Yet, sadly, this is not enough and more needs to be done. Given the funding, and the access, we are ready to extend the operations further.

Humanitarian partners urgently need $4.4 billion to respond to and avert famine and save thousands of lives. The money will translate into malnutrition treatment programmes for children and adults, emergency food aid deliveries, livestock support, health interventions, clean water, sanitation and hygiene support, and cash transfers for millions of the most vulnerable people. Time is running out. So far, we have received only $429 million of this amount.

Only combined with access will the funding be enough to avert the worst. In all four countries, aid workers face enormous challenges in delivering assistance due to ongoing violence, insecurity and bureaucratic impediments. Parties to conflicts are also arbitrarily denying sustained humanitarian access and politicizing aid. These parties claim to represent people, yet their conduct against international humanitarian and human rights law perpetuates and increases the suffering. If they don't change their behaviour now, they must be held accountable for the inevitable famine, death and suffering that will follow. This also applies to States and Governments who have influence over warring parties. I appeal to their conscience to exert pressure on the parties to conflict to allow for safe, full and unimpeded humanitarian access so we can reach those in need.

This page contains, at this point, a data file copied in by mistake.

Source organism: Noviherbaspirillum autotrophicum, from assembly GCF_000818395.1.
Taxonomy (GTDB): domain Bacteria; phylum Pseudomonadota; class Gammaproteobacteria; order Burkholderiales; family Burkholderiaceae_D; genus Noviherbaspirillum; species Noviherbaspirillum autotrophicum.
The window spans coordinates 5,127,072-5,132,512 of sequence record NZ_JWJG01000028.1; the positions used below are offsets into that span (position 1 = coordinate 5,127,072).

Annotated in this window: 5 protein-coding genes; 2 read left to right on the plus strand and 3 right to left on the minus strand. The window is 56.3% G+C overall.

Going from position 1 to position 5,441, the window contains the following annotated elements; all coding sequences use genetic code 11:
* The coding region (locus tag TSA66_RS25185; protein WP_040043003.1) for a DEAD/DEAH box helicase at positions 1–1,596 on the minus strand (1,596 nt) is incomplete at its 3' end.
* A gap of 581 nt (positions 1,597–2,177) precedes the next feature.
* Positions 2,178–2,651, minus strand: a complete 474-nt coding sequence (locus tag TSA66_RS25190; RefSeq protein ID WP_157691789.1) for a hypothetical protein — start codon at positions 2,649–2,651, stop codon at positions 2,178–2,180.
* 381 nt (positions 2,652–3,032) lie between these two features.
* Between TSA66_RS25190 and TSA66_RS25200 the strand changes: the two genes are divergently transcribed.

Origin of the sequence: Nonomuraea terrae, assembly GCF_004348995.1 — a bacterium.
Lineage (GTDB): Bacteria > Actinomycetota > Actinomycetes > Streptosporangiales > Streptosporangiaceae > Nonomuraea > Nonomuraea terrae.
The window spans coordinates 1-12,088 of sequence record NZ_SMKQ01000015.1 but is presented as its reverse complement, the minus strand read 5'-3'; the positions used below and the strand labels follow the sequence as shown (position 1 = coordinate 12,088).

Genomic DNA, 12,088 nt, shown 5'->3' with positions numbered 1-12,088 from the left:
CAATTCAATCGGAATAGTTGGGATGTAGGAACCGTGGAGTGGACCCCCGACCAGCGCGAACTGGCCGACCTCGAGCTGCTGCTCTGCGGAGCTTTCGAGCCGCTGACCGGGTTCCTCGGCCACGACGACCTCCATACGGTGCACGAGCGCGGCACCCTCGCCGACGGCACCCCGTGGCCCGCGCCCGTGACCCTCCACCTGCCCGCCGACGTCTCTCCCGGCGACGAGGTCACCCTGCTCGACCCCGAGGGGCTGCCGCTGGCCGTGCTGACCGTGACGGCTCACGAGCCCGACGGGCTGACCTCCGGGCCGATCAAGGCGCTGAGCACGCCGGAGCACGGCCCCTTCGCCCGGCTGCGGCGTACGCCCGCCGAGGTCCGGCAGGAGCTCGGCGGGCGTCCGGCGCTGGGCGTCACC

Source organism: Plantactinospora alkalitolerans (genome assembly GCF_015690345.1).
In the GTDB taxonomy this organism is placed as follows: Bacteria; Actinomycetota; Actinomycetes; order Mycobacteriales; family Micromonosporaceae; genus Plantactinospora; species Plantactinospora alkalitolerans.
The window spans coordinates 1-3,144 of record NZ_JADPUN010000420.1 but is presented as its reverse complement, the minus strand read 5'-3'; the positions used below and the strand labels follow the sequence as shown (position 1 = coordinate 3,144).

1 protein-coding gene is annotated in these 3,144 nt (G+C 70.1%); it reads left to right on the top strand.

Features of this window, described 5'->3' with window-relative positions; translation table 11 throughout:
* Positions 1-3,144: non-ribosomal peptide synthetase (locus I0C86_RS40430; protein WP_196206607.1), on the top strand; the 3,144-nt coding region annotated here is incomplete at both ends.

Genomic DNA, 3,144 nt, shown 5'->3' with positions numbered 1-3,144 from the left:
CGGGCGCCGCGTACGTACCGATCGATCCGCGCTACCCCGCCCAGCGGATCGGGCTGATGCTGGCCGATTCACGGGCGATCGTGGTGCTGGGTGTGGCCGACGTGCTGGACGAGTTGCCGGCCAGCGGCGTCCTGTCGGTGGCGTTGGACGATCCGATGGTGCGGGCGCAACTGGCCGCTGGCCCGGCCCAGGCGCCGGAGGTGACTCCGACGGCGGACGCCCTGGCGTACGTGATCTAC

We are working hand-in-hand with development partners to marry the work of immediate life-saving with longer-term sustainable development. This will require a new way of working, including more risk tolerance, earlier engagement and more flexible and context-driven programming.. Some donors are already supporting such efforts.. For instance the World Bank Group is significantly scaling up its response in some of these countries, both with short and long-term support to meet immediate needs and reduce them in the future.

However, the gains we make will only take hold if Governments commit to political solutions to bring an end to the complex and bloody conflicts that have destroyed millions of people's lives across each of these countries. To continue on the path of war and military conquest is to guarantee failure, humiliation and moral turpitude.

It is possible to address and avert these famines, and to prevent human catastrophe on a massive scale but we must act quickly and not wait until it is too late. Allowing famine to unfold is a choice; we must make the choice to stop it. To fail to do so would be a stain on our collective moral conscience. We have no time to lose.

Stephen O'Brien is the Under-Secretary-General for Humanitarian Affairs and Emergency Relief Coordinator.

Any views expressed in this article are those of the author and not of Thomson Reuters Foundation.